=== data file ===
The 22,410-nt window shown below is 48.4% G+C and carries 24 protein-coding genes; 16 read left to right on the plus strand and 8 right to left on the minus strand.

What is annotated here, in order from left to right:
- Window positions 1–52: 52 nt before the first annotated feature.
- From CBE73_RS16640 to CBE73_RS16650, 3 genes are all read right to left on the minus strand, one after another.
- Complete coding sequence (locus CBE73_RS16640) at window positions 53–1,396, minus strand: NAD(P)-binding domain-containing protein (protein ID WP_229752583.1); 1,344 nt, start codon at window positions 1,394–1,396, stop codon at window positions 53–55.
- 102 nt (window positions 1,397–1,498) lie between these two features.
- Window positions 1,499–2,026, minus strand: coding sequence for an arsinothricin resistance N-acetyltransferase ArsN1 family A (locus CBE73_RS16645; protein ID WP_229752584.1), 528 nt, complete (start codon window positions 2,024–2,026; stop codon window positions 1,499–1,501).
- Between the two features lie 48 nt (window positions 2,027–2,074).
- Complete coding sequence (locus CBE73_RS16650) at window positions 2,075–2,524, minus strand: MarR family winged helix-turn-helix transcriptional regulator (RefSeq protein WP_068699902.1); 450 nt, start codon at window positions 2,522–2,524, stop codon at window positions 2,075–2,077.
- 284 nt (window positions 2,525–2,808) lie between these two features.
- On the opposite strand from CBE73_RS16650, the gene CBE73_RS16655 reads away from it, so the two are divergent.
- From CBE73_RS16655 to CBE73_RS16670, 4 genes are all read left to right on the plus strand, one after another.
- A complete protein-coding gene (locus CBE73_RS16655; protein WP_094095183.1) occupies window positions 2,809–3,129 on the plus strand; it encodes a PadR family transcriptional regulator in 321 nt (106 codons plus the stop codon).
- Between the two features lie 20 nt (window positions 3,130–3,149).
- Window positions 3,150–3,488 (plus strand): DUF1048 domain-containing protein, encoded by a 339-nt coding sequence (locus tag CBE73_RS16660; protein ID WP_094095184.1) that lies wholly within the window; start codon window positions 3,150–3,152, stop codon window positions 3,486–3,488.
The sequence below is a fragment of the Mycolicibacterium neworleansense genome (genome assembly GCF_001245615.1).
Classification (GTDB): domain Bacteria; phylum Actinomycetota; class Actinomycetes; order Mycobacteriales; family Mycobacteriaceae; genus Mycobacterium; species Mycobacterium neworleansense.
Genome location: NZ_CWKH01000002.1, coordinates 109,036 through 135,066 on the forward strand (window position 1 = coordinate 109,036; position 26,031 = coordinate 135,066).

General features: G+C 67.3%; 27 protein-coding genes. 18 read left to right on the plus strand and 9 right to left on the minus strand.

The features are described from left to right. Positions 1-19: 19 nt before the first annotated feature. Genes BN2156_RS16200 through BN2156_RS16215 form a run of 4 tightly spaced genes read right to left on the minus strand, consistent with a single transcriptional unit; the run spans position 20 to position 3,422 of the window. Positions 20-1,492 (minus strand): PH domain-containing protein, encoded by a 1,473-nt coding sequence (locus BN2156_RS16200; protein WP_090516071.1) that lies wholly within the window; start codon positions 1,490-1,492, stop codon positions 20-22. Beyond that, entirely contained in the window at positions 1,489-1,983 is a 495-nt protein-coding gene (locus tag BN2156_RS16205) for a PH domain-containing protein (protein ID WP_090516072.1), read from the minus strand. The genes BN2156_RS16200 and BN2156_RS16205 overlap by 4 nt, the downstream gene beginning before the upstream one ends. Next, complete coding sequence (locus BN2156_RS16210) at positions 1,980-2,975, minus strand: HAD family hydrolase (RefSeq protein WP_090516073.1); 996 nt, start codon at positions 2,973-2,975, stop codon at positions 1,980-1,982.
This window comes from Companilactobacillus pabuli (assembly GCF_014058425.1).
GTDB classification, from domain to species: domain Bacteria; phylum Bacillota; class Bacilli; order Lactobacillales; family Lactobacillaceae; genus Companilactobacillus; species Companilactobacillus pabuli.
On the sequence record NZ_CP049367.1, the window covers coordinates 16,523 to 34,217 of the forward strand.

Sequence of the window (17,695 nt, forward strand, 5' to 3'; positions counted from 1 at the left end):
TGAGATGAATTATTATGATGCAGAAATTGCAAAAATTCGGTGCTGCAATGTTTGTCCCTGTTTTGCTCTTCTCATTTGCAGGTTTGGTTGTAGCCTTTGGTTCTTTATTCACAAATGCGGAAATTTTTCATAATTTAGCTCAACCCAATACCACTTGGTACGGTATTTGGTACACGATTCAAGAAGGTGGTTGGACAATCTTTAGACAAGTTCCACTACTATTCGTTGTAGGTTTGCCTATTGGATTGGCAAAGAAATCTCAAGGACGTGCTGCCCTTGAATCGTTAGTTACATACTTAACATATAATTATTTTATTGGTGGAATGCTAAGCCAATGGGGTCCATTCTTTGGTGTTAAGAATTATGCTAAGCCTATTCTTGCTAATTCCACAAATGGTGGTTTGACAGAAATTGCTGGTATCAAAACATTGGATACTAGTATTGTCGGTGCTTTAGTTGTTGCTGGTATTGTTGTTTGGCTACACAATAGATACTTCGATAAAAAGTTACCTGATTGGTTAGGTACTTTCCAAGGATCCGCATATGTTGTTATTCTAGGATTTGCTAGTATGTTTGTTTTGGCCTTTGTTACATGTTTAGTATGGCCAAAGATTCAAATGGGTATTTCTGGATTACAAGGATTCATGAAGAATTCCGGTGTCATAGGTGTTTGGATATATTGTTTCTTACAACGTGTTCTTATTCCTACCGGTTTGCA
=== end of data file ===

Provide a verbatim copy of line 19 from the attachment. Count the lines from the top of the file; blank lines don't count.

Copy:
General features: G+C 67.3%; 27 protein-coding genes. 18 read left to right on the plus strand and 9 right to left on the minus strand.